Wee!!! We were brainstorming all summer about the best way to get those older elementary-aged kids into the library, and so far our mini-clubs are doing the trick!
So that you can understand the enormity of this triumph, let me just say that in a typical 4-week month, we offer 24 programs (storytimes) for children birth-6. Many of those have their own age breakdowns (ex. birth-12 months), but they are all for the younger set. Typically, that same month we might offer 3 additional afterschool programs–and we were targeting that SAME age group! I think it’s because we knew they would come. Many of those youngsters are library regulars. We know them by name. We know their favorite books and board games. But, our children’s room goes up to age 11! The only thing those older kids were doing regularly was playing Minecraft on our computers (and that’s awesome, but we offer so much more!).
Naturally, we had to think about what would get more of those 8-11 year-olds in the door. While most of our afterschool programs were listed for ages 6-11, we found we were still only getting 4-7 year-olds on a regular basis. These programs were typically based around a story with a corresponding craft or snack (our morning storytimes do not have crafts, so this was supposed to be the big draw). The head of our department wisely made the decision to forgo the story portion, and aim the afterschool programming towards children around 4th or 5th grade. What she was saying was risky, because we might be alienating our fan base and sending an anti-literary message. Not so! Today’s activity proves that there’s a willing crowd (I had a waiting list!), and now we know the demand is there. And of course, there’s no such thing as anti-literary when you’re in a room literally stacked with books. 🙂
Today’s installment of Messy Art Club revolved around pendulum painting and baking soda/vinegar painting. Of course, the pendulum was the main event!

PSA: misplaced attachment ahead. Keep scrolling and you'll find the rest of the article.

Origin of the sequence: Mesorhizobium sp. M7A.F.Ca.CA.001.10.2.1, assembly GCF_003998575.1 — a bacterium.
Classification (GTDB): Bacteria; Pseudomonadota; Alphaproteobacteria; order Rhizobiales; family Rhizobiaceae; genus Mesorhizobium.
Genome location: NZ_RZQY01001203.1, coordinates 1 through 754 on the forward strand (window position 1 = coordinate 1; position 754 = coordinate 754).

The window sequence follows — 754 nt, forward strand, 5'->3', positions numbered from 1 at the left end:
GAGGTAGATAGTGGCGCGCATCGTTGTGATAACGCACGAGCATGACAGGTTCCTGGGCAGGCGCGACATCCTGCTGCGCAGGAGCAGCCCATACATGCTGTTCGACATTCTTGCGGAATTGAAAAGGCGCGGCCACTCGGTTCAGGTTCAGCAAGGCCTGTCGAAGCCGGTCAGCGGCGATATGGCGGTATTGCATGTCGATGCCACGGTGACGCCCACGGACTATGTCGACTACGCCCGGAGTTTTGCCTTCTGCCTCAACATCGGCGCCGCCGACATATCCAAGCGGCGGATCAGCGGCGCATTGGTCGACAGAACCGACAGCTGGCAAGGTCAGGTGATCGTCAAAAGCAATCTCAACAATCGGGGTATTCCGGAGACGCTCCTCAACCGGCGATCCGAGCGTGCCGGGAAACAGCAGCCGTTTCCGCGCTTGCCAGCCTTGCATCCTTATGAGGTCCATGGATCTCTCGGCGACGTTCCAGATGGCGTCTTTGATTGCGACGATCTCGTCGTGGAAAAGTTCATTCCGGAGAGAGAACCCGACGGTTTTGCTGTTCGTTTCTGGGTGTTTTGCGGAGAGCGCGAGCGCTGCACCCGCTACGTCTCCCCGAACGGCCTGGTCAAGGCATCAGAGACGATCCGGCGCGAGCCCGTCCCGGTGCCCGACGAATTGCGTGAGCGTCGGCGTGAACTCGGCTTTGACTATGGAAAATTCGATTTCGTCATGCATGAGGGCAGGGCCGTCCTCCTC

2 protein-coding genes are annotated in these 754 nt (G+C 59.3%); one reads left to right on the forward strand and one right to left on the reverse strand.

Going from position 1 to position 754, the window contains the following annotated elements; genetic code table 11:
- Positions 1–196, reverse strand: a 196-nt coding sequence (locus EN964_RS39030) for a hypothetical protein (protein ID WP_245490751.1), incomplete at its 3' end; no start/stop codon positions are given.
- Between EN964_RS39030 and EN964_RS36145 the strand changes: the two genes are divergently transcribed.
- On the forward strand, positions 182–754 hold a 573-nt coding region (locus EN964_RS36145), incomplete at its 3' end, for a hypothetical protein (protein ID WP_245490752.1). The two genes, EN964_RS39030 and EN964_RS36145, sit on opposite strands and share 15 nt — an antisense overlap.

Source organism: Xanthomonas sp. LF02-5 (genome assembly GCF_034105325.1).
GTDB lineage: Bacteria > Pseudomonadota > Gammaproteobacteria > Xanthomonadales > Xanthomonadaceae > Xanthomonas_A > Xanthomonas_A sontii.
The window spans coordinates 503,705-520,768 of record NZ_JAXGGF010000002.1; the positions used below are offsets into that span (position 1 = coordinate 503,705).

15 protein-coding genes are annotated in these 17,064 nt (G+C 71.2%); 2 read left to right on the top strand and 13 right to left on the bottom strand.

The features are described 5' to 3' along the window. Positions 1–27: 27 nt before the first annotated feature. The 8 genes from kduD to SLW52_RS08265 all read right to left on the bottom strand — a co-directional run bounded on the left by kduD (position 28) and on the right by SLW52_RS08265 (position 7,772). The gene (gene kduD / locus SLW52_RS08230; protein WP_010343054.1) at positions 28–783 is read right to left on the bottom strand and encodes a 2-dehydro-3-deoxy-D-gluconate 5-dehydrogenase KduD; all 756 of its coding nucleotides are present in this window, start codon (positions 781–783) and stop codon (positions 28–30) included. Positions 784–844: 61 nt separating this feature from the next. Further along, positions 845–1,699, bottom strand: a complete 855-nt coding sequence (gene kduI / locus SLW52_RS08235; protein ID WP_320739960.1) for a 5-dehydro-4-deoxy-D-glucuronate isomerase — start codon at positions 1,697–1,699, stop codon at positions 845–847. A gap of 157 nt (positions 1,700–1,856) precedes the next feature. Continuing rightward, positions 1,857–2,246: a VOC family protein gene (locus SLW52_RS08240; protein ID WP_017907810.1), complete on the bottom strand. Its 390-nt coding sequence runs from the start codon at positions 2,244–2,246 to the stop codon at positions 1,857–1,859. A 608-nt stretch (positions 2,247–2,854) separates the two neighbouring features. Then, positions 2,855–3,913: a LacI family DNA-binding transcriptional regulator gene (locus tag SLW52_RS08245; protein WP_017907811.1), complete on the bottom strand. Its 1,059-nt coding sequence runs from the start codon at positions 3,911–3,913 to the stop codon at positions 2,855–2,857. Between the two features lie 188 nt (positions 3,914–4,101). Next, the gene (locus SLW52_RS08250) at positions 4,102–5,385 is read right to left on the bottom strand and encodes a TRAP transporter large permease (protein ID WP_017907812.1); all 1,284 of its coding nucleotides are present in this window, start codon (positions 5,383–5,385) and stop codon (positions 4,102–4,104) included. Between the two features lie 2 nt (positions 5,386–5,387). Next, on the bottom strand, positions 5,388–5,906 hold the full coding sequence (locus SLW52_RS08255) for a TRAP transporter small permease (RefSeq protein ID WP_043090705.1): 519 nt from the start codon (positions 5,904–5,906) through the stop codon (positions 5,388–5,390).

it was awesome to see some kids I hadn’t seen in a few years, and also some new faces in the mix. A mom approached me after the club to tell me how happy she was to see an event specifically geared toward this age-group. She and her daughter were feeling that they had “aged-out” of the activities in our department, but being 9, she still isn’t ready for teen programming. That felt good to hear! Again, the demand is there (shame on us for not seeing it sooner).
And this was SO fun, and SO messy! All the participants were surprised at how messy they were allowed to be. I can’t lie, though. I did try to reign it in…to no avail. Once you get that messy train started, it is tough to put on the brakes!
Each piece of art is a reflection of the artist. Some kids chose to push the pendulum (a 16 oz. water bottle topped with an Elmer’s glue twist top, hung from a cymbal stand) wildly, while others had more controlled nudges. One person just held onto the pendulum the whole time, directing the lines where she wanted them to go. All were fascinated by it. I tried a few times to get everyone to stay in their seats unless it was there turn, but the draw was too great–they crowded around, excited to see what other people were doing with their art. It was a very social affair!
Of course, many libraries are already doing awesome programming like this for their patrons. Still, it’s so nice to see in person how important it is to provide artistic opportunities, especially those that might require special equipment or supplies, for children in a public library setting. Not only are we encouraging them to be well-rounded and creative, but we’re encouraging them to be human, to share their hearts, to cooperate, and to find beauty in unexpected places.
I kept the canvases and we’ll be putting them up as a temporary exhibit in the children’s room once they are dry. The artists will get their paintings back in a month or two. I can’t wait to see them all up on display, beautifying our room!